The city among us shone golden. I could see jagged edges at their spurs, where the lights increasingly blurred into one another. The exits of the metropolis formed a bizarre pattern here, which lost itself in the nightly darkness of the sea. But unimpressed by the darkness, the numerous lights continued to sparkle as if they were performing a welcome dance especially for us. Welcome to Doha!
It was midnight and there was a lot of activity at the airport of the capital of Qatar. The romantic lights of the city had been replaced by bright LED lights in a modern building. A mixture of tourists in flip-flops, men in white robes and women in black dresses romped at the immigration desk.
We paid for our entry visa (approx. 27 Euro for a 30-day stay), picked up our backpacks and thought longingly of our bed, when we were suddenly interrupted by a loud peep about us.
Before we knew where the noise came from and what was beeping, an official stood next to us and waved a piece of equipment at our backpacks. He looked at us seriously and said,”You have bottles with you.”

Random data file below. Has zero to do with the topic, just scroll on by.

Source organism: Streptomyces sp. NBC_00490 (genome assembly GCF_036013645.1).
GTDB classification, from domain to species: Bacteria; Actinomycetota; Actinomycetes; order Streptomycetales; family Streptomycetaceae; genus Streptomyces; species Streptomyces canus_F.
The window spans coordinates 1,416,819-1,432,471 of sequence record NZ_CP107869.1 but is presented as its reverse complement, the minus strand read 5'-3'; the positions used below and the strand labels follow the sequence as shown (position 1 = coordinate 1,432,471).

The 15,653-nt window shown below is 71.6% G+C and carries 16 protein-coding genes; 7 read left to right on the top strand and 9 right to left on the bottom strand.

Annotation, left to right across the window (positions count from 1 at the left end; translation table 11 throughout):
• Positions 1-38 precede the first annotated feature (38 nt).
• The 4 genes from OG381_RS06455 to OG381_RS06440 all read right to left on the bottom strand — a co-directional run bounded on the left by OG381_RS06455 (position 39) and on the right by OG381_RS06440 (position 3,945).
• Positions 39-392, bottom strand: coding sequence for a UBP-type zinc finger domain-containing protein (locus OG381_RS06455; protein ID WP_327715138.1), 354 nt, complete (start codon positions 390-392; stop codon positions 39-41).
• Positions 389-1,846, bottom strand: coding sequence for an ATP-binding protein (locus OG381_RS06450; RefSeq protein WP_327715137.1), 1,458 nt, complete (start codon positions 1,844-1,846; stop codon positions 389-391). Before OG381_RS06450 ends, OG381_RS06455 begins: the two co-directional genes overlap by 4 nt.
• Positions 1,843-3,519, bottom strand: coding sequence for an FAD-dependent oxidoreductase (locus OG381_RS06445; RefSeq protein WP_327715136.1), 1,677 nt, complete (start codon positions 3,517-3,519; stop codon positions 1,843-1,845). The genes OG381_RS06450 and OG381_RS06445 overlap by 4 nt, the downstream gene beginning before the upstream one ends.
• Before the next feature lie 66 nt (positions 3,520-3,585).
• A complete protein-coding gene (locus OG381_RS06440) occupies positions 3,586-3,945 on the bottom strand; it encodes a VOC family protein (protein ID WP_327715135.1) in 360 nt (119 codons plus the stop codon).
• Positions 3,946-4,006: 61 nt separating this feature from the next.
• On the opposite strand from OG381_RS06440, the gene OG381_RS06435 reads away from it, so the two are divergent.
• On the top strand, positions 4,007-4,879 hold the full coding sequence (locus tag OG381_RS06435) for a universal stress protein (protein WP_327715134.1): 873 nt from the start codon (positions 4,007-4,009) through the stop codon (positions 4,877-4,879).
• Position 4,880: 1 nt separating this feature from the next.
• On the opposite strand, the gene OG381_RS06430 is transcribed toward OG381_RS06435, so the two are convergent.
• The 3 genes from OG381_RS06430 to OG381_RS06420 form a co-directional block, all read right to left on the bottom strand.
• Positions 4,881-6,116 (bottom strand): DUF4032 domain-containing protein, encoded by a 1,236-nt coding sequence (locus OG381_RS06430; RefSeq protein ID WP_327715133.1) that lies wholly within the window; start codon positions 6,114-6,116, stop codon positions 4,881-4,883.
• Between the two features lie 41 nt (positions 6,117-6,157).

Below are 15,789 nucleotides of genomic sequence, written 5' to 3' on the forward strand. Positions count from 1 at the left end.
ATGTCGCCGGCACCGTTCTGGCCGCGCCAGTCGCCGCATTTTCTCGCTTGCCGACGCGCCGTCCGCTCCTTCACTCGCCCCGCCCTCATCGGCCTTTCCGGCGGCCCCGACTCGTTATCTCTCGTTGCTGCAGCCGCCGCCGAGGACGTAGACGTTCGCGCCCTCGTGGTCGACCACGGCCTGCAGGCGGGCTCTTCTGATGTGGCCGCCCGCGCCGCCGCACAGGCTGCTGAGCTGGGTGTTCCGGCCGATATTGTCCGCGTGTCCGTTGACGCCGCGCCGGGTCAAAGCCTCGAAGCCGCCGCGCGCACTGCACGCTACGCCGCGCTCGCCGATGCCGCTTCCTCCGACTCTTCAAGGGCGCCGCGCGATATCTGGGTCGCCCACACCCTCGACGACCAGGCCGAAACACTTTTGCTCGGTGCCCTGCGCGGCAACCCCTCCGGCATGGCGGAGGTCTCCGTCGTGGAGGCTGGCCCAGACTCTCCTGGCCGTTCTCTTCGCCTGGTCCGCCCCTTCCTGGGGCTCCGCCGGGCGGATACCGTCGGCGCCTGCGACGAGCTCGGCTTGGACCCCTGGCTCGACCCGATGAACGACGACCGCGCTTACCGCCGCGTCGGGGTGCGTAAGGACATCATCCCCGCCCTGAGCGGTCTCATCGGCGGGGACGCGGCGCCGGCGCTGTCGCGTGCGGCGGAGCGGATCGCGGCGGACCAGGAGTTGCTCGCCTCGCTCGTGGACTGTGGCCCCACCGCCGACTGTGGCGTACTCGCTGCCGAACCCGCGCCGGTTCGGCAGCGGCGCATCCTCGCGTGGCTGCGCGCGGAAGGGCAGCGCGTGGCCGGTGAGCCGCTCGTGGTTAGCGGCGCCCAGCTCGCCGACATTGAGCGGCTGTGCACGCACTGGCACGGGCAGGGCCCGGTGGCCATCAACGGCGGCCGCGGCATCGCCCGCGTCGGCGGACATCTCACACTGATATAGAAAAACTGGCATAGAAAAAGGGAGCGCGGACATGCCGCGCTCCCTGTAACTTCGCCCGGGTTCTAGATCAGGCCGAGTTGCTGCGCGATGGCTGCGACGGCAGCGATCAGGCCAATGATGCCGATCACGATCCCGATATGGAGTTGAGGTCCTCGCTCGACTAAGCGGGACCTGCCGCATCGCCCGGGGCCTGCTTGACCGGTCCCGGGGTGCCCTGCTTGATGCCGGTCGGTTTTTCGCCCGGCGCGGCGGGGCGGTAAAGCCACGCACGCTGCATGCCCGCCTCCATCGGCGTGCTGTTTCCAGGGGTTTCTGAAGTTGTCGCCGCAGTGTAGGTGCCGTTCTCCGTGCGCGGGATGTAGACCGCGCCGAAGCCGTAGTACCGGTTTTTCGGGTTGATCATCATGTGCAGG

Doha: “Is that alcohol?”
It is not a crime in itself to carry a bottle in its checked-in baggage, but it is a crime – at least in Qatar – if it contains alcohol. The majority of the Salafist-Muslim country tolerates the consumption of alcohol, but a special permit is required for this, which is supposedly not to change even for the 2022 World Cup.
Tourists, in turn, are completely prohibited from importing alcoholic beverages. For intermediate landing ends, however, alcohol can be deposited in lockers at the airport and picked up again on departure.
So we were quite relaxed when my friend opened his backpack and showed some souvenir bottles of ouzo and raki. The officer frowned. Suddenly, he was all upset and ripped a plastic bottle out of my friend’s backpack:”What is it?”